Bug 7972 - cp or tar uses up all available memory, then swap, then kernel panic
Summary: cp or tar uses up all available memory, then swap, then kernel panic
Keywords:
Status: CLOSED WORKSFORME
Alias: None
Product: Red Hat Linux
Classification: Retired
Component: tar
Version: 6.1
Hardware: All
OS: Linux
medium
high
Target Milestone: ---
Assignee: Bernhard Rosenkraenzer
QA Contact:
URL:
Whiteboard:
Depends On:
Blocks:
TreeView+ depends on / blocked
 
Reported: 1999-12-23 17:37 UTC by Michael Fryman
Modified: 2008-05-01 15:37 UTC (History)
0 users

Fixed In Version:
Doc Type: Bug Fix
Doc Text:
Clone Of:
Environment:
Last Closed: 2000-01-05 19:27:04 UTC


Attachments (Terms of Use)

Description Michael Fryman 1999-12-23 17:37:48 UTC
After a plain vanilla install of RedHat Linux 6.1 on at least 3 different
Intel platforms with various hardware, memory and processor differences,
any cp or tar command will keep grabbing more and more memory, until the
system has to swap, and then use all the swap space, and then results in a
kernel panic.

Furthermore, if we try to kill the cp or tar process, the memory and
buffers are never released.  Even flushing the buffers doesn't release the
memory.

This is a critical problem preventing the rollout of 9 Linux systems to a
large new customer.  Please help asap.

Comment 1 Riley H Williams 1999-12-23 21:03:59 UTC
I'm not sure what the problem is in your case, but I regularly use both cp and
tar to manipulate files, including on "plain vanilla" 6.1 installs (I did one of
those yesterday, then used tar to extract an additional package only supplied in
tar.gz format into it as well) and have never had any problems with it.

I would suspect that more information will be required to track down whatever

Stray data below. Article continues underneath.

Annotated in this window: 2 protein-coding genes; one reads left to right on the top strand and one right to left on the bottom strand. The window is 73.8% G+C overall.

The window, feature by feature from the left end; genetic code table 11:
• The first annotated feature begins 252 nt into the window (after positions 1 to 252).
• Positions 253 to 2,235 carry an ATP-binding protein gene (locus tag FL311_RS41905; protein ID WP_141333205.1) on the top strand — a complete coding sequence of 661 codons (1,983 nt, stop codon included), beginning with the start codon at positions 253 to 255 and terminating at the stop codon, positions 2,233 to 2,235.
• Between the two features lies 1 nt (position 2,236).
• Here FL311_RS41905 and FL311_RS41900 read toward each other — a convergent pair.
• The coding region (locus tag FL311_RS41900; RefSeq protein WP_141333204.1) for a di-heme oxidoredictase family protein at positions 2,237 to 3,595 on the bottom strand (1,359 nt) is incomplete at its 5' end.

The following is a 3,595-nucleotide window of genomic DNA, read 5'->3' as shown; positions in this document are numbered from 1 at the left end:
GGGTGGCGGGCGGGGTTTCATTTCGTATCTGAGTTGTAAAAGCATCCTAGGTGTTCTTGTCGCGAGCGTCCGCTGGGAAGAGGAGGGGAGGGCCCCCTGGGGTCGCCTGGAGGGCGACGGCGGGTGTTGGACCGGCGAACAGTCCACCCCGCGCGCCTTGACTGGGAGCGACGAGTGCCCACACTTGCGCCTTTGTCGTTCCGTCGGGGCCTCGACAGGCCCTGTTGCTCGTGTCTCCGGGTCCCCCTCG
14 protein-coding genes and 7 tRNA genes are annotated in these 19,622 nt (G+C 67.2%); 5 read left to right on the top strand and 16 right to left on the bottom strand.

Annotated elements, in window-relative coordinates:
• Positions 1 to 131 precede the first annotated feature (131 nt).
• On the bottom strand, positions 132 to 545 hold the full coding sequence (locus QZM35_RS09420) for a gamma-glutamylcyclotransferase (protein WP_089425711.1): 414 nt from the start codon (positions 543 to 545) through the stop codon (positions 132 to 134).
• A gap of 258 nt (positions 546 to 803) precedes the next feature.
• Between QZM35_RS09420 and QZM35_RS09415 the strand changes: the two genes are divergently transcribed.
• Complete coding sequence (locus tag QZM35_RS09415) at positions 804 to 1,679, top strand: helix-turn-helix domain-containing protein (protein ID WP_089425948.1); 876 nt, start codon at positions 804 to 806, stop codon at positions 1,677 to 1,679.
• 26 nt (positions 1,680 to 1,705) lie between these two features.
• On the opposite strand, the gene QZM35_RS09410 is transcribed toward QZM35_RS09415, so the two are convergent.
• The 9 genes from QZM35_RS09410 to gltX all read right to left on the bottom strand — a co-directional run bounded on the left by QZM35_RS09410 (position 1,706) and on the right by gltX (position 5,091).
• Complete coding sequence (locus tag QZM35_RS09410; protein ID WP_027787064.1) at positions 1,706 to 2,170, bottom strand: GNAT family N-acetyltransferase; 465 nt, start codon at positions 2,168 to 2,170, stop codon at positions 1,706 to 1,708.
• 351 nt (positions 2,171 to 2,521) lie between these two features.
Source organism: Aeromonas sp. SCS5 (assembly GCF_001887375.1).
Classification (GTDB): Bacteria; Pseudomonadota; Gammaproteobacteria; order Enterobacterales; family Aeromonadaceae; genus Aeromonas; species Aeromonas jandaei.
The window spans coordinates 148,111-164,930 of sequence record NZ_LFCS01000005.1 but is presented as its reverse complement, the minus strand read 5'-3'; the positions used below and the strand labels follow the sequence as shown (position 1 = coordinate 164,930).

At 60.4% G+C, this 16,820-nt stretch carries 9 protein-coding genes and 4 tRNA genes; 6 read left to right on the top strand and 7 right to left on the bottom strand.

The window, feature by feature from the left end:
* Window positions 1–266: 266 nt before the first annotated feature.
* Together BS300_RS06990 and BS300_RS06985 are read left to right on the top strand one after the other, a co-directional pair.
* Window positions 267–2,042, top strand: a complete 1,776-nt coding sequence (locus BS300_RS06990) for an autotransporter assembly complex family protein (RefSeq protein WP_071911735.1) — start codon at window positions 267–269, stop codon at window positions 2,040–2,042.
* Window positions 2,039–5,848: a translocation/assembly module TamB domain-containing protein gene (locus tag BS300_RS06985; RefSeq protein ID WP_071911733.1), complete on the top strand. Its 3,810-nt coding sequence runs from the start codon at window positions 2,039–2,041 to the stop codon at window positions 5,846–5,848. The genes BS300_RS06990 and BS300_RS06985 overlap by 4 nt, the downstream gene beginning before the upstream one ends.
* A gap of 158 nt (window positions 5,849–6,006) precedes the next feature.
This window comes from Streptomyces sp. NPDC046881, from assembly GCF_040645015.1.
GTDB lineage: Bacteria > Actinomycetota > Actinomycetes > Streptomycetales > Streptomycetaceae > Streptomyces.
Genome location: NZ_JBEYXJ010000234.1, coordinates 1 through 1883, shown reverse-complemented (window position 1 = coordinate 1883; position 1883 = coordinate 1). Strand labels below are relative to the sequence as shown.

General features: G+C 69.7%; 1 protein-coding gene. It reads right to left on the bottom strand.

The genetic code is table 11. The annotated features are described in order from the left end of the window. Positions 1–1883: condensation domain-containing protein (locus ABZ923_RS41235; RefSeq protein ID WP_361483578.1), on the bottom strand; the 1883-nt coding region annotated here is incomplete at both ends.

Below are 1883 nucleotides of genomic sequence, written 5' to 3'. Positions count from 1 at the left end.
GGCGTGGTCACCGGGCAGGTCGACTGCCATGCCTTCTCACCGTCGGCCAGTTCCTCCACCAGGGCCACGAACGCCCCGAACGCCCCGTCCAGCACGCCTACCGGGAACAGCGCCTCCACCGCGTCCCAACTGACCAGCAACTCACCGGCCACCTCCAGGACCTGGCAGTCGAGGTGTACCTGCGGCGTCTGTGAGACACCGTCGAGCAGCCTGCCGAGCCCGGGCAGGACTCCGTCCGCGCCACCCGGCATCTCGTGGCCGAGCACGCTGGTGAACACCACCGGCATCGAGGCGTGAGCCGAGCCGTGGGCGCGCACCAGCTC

your problem is, as there's precious little in your report...

Comment 2 Bernhard Rosenkraenzer 2000-01-05 17:32:59 UTC
We've tried to reproduce this on a number of systems, without seeing the same
problem anywhere.
Please give us some details about the computers you used, and make sure you're
installing from a working CD/server.

Comment 3 Michael Fryman 2000-01-05 19:23:59 UTC
Here is the initial problem description by the customer for this issue:
===================
1.  We have a dual PIII 450 system.
2.  We have a raid attached to it. It's a riad5. We also have an 18gig hard
disk in it. The raid holds our user drive space and the 18gig disk holds our
customers' email.
3. Here is the command that I used to tar/zip to our tape drive which caused a
kernel panic because it ran out of mem the went to swap and ran out of that.
	tar -zcvf /dev/tape /u01
4. Here is the command that I used to copy from /u01 to an nfs mount.
	a. First I used the cpbk util:  cpbk -r spool /mail  --- spool being
the mail dir and /mail being an nfs mount. I then used just plain old
cp and I go the same result. In the case of using copy I stopped the
copy as soon as I saw that I was swapping heavily.  I ran a similar
copy using tar going from spool to the nfs mount /mail.

I have researched the problem and found that others have had same and
similar problems as far back as 2.0.29. I did do a test using SuSe
with kernel 2.2.10 and was not able to fully dup the problem. I loaded
the OS on the same type of machine as we have in Irvine and the
machine has 512MB or ram. I started several tar's and flood pings to
local host and I created a script that would run a disk intensive find
over and over. When I first started I had 288MB+ free and got it down
to about 3+ megs free. It never swapped and it appeared to use what
was cached and buffered and the mem stabalized around 11+megs. I ran
this test 4 times and did not have any problems using the SuSe 2.2.10
kernel.

Comment 4 Michael Fryman 2000-01-05 19:27:59 UTC
Sorry, but the customer has figured out their problem, somewhat.  When this
problem was finally discussed in detail with their own developers, the problem
suddenly went away.  When asked, the developers said they had been tweaking
several things, including the IMAP config files.
I don't have any more information than that at the moment, but this can
certainly be closed.


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